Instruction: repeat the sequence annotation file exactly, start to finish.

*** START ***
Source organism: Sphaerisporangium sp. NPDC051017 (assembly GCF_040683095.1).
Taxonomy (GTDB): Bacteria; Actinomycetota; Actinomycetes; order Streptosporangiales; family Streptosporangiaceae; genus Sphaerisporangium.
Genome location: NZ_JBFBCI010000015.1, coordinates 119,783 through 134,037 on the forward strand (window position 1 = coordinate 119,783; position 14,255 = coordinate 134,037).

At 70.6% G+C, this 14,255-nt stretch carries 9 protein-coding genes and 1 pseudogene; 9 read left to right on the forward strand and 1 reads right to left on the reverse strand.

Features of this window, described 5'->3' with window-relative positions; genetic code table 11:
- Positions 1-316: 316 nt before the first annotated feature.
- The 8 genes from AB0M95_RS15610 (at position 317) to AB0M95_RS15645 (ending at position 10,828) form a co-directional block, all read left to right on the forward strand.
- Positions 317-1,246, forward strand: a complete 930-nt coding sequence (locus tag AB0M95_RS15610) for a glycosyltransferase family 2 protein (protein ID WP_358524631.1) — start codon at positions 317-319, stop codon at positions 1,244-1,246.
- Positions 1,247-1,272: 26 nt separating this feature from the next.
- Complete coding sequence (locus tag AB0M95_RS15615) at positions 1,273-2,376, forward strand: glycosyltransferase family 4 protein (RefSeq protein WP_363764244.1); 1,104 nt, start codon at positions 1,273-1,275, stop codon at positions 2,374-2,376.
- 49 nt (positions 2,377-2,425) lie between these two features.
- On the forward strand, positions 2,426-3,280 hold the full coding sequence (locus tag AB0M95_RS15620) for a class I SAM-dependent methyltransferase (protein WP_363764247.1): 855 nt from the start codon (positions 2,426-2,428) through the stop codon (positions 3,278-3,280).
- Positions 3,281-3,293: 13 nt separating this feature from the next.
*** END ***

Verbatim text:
Source organism: Sphaerisporangium sp. NPDC051017 (assembly GCF_040683095.1).
Taxonomy (GTDB): Bacteria; Actinomycetota; Actinomycetes; order Streptosporangiales; family Streptosporangiaceae; genus Sphaerisporangium.
Genome location: NZ_JBFBCI010000015.1, coordinates 119,783 through 134,037 on the forward strand (window position 1 = coordinate 119,783; position 14,255 = coordinate 134,037).

At 70.6% G+C, this 14,255-nt stretch carries 9 protein-coding genes and 1 pseudogene; 9 read left to right on the forward strand and 1 reads right to left on the reverse strand.

Features of this window, described 5'->3' with window-relative positions; genetic code table 11:
- Positions 1-316: 316 nt before the first annotated feature.
- The 8 genes from AB0M95_RS15610 (at position 317) to AB0M95_RS15645 (ending at position 10,828) form a co-directional block, all read left to right on the forward strand.
- Positions 317-1,246, forward strand: a complete 930-nt coding sequence (locus tag AB0M95_RS15610) for a glycosyltransferase family 2 protein (protein ID WP_358524631.1) — start codon at positions 317-319, stop codon at positions 1,244-1,246.
- Positions 1,247-1,272: 26 nt separating this feature from the next.
- Complete coding sequence (locus tag AB0M95_RS15615) at positions 1,273-2,376, forward strand: glycosyltransferase family 4 protein (RefSeq protein WP_363764244.1); 1,104 nt, start codon at positions 1,273-1,275, stop codon at positions 2,374-2,376.
- 49 nt (positions 2,377-2,425) lie between these two features.
- On the forward strand, positions 2,426-3,280 hold the full coding sequence (locus tag AB0M95_RS15620) for a class I SAM-dependent methyltransferase (protein WP_363764247.1): 855 nt from the start codon (positions 2,426-2,428) through the stop codon (positions 3,278-3,280).
- Positions 3,281-3,293: 13 nt separating this feature from the next.